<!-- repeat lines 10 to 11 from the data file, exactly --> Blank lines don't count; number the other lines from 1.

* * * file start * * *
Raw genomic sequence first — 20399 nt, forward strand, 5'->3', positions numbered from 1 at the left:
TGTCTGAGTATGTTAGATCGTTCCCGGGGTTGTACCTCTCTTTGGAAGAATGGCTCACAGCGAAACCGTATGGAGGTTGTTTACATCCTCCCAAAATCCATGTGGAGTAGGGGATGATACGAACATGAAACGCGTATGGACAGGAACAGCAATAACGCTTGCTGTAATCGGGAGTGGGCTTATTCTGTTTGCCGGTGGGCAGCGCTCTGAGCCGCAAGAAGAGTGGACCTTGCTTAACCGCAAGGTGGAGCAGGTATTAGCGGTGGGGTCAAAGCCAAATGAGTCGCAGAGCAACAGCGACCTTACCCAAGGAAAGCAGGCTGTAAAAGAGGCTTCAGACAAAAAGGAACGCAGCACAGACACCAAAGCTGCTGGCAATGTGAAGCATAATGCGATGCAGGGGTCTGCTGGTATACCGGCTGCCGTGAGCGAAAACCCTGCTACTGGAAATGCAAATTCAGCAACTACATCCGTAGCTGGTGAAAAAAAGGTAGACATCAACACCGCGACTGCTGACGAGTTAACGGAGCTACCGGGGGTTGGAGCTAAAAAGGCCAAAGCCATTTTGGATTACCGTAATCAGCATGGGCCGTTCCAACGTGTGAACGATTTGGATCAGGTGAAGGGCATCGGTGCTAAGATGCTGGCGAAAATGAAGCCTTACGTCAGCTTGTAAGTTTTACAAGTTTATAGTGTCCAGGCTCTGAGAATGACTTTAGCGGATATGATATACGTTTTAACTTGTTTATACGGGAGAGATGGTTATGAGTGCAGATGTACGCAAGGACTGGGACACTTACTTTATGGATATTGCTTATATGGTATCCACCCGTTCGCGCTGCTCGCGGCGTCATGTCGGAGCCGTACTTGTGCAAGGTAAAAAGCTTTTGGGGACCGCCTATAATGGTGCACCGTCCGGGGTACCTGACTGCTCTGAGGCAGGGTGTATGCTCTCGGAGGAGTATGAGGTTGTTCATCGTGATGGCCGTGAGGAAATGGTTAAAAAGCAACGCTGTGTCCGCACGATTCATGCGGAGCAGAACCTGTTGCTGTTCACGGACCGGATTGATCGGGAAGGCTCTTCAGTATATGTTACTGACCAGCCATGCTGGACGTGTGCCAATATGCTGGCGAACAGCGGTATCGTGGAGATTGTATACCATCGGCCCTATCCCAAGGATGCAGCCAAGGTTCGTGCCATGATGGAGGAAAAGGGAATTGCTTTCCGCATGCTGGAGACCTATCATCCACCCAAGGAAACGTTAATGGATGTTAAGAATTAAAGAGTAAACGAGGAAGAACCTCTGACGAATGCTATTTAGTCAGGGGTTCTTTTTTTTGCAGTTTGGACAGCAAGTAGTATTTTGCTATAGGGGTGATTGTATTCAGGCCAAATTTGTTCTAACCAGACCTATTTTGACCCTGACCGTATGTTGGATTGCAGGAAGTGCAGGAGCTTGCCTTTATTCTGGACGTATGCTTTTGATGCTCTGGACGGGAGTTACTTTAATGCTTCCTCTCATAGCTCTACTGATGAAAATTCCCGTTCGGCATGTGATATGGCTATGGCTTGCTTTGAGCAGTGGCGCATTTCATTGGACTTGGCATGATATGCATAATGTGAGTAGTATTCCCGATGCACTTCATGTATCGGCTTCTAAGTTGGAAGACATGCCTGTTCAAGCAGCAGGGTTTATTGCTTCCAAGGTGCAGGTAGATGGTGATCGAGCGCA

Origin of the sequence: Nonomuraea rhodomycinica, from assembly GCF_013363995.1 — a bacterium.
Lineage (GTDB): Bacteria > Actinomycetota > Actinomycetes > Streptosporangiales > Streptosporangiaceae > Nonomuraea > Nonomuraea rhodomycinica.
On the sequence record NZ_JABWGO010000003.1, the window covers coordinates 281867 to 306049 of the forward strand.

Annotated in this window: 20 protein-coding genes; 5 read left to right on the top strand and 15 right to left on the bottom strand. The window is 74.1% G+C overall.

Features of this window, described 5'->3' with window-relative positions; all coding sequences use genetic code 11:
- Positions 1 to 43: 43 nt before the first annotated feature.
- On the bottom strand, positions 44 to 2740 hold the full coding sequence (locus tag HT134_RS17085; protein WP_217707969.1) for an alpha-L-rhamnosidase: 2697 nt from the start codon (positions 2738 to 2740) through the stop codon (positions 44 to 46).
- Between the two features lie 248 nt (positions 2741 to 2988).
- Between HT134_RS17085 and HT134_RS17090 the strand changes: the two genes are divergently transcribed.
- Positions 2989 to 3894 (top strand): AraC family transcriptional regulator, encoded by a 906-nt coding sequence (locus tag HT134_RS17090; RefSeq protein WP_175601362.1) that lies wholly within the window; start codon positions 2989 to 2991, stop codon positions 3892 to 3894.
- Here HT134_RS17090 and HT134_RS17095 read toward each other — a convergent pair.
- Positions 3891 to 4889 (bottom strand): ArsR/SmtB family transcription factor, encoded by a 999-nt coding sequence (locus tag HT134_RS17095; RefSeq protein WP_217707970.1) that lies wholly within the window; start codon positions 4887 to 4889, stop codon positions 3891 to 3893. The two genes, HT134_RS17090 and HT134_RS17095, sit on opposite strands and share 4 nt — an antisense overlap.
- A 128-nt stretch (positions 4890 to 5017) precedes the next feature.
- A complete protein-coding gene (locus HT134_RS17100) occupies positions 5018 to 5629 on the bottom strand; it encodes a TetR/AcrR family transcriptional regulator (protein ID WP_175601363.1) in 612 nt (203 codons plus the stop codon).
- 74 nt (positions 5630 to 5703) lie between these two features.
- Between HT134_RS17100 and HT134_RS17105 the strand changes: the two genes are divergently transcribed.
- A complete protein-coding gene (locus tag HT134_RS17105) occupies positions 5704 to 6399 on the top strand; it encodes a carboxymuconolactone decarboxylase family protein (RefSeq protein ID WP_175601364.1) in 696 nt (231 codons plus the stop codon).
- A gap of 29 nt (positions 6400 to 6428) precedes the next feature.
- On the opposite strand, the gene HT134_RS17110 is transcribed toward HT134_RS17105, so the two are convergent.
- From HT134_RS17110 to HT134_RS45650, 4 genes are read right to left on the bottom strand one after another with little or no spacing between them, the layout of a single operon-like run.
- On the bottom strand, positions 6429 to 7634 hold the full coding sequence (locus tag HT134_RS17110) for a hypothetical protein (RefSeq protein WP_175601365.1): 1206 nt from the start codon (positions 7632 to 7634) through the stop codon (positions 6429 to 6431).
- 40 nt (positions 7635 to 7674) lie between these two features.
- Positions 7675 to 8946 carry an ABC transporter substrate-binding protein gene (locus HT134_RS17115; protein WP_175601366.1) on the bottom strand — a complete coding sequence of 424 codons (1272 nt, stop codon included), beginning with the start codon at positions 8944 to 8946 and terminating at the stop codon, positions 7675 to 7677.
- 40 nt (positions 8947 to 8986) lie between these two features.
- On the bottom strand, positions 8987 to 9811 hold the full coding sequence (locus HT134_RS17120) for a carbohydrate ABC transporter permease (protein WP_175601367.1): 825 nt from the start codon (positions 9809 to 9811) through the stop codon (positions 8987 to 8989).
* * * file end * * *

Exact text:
- Between the two features lie 248 nt (positions 2741 to 2988).
- Between HT134_RS17085 and HT134_RS17090 the strand changes: the two genes are divergently transcribed.